9 Towns Relying On Your Summer Road Trip
Dillon, S.C., and Rowland, N.C.
Those towns don't ring any bells on their own, but they set off a whole carillon for travelers who've ever taken Interstate 95 down the coast to Myrtle Beach, Orlando, Miami or any other warm-weather hot spot. The line between these two towns is home to South of the Border, the heavily advertised tourist trap built by Alan Schafer in 1950 as a means of selling beer to the dry North Carolina county to the north. It's since expanded to a bazaar of shops selling fireworks, "Mexican" trinkets and bumper stickers once ubiquitous on family cars along the eastern seaboard. Are the Sombrero Tower, "Mexican" neon sign giant and other blatantly stereotypical attractions worth stopping for? That may depend on how long you've been driving and how many margaritas it will take for your co-pilot to drown the "Are we there yets" from his or her memory.
Rapid City, S.D.
Tucked amid the Black Hills, Rapid City is just close enough to everything to be the nexus of area tourism. Being squarely in the shadow of Mount Rushmore 25 miles away earned it the City of Presidents moniker and inspired a local philanthropist to commission life-sized sculptures of every president from George Washington through George W. Bush to mark downtown Rapid City's streetcorners and draw visitors into area shops, restaurants, brewpubs and the alley of city-sanctioned graffiti artwork created by local kids.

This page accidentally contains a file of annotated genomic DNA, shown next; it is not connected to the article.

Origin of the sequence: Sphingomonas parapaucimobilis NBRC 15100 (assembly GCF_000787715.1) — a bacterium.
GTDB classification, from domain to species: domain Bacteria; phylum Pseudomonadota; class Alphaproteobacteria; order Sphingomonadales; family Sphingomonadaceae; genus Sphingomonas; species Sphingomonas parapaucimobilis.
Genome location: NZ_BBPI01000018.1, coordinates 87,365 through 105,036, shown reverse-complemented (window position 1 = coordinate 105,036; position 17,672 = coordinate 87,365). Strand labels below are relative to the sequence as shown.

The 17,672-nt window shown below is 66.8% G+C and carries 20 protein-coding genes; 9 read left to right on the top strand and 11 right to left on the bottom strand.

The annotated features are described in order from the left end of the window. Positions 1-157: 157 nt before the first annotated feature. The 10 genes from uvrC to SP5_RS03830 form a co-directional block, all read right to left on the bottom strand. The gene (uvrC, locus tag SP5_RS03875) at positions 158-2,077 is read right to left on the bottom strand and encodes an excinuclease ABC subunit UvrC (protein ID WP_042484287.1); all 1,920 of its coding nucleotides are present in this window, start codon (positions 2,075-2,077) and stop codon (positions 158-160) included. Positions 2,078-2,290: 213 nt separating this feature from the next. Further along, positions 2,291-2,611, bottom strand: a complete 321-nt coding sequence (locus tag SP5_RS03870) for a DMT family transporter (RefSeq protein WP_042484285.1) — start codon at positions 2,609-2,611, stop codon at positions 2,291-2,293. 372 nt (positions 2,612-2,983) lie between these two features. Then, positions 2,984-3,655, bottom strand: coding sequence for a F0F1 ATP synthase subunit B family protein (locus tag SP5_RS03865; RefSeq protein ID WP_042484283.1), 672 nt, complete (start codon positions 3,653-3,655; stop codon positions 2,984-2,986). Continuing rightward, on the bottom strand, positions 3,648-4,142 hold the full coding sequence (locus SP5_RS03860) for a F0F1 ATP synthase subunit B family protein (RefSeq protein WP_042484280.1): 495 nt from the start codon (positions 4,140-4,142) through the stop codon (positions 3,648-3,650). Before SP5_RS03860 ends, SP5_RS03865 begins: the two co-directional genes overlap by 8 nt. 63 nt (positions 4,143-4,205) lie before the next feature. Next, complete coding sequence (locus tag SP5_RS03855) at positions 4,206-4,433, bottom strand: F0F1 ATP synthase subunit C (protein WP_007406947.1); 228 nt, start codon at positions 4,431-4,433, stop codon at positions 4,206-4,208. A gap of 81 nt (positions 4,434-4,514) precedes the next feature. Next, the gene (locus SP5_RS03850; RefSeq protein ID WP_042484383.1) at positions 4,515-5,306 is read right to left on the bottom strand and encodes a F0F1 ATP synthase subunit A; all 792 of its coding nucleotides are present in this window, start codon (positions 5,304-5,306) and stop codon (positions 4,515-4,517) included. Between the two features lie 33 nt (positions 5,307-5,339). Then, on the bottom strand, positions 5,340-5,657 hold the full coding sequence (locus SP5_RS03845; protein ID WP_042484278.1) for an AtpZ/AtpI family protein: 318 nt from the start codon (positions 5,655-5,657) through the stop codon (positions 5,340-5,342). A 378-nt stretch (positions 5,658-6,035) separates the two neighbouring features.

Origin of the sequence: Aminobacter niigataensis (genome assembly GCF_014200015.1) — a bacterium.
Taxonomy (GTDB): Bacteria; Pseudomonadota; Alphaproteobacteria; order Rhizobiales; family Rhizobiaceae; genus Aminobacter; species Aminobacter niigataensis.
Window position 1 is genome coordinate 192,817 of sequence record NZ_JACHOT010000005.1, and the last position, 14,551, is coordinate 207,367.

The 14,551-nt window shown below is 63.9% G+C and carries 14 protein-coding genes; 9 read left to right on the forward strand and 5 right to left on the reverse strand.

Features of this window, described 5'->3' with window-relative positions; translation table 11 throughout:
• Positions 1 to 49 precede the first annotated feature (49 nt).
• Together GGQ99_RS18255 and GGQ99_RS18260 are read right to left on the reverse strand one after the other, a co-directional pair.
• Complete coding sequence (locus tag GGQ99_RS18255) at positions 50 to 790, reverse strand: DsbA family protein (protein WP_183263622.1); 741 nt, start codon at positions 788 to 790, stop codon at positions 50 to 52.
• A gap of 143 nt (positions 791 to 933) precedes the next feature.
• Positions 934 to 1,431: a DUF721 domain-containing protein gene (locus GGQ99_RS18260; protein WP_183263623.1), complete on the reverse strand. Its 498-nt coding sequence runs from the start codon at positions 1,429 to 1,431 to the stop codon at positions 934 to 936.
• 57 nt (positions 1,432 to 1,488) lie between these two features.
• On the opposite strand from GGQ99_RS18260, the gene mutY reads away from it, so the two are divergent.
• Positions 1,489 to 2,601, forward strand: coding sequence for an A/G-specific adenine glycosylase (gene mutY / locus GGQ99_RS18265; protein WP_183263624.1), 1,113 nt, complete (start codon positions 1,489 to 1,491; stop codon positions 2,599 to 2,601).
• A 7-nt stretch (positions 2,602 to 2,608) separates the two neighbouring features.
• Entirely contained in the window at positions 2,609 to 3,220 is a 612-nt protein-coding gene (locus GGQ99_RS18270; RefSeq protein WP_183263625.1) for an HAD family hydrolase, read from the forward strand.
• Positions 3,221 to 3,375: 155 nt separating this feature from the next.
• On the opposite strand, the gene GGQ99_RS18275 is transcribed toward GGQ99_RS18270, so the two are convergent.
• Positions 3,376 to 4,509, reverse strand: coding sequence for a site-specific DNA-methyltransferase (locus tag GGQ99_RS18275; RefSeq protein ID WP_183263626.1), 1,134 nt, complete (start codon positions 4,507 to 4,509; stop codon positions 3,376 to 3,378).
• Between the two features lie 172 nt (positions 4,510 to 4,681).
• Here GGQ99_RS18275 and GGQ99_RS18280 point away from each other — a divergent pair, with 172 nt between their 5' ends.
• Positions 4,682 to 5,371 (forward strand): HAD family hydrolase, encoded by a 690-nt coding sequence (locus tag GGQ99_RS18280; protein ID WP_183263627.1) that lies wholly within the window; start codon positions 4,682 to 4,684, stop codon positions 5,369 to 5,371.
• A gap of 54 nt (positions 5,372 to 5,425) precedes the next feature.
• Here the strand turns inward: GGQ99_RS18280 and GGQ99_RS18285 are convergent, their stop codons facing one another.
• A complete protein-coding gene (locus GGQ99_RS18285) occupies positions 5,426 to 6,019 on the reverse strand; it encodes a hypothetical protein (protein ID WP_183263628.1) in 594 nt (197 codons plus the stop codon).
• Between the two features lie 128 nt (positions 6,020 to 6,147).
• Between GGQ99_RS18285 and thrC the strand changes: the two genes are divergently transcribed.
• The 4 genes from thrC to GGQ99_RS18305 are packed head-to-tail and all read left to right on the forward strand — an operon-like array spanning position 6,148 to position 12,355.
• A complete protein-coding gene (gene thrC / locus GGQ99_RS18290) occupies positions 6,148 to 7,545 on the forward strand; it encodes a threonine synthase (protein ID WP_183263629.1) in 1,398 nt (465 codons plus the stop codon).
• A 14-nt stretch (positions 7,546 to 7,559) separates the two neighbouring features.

The Depression-era dinosaur park sitting above the city is a great feature, but having the August motorcycle rally in Sturgis, the casinos and debauchery of Deadwood, the Wile E. Coyote-approved landscape of the Badlands National Park and the partially completed Crazy Horse Memorial mountain sculpture, all within 100 miles makes Rapid City the home base for much of South Dakota's roadside experience. Don't feel bad if you succumb to the several hundred signs for doughnuts and free ice water at renowned oddities shop/tourist trap Wall Drug in Wall, S.D., that line the roads into town. Even the best travelers have been subliminally suckered into a 5-cent cup of coffee and a snapshot of the green brontosaurus overlooking Interstate 90.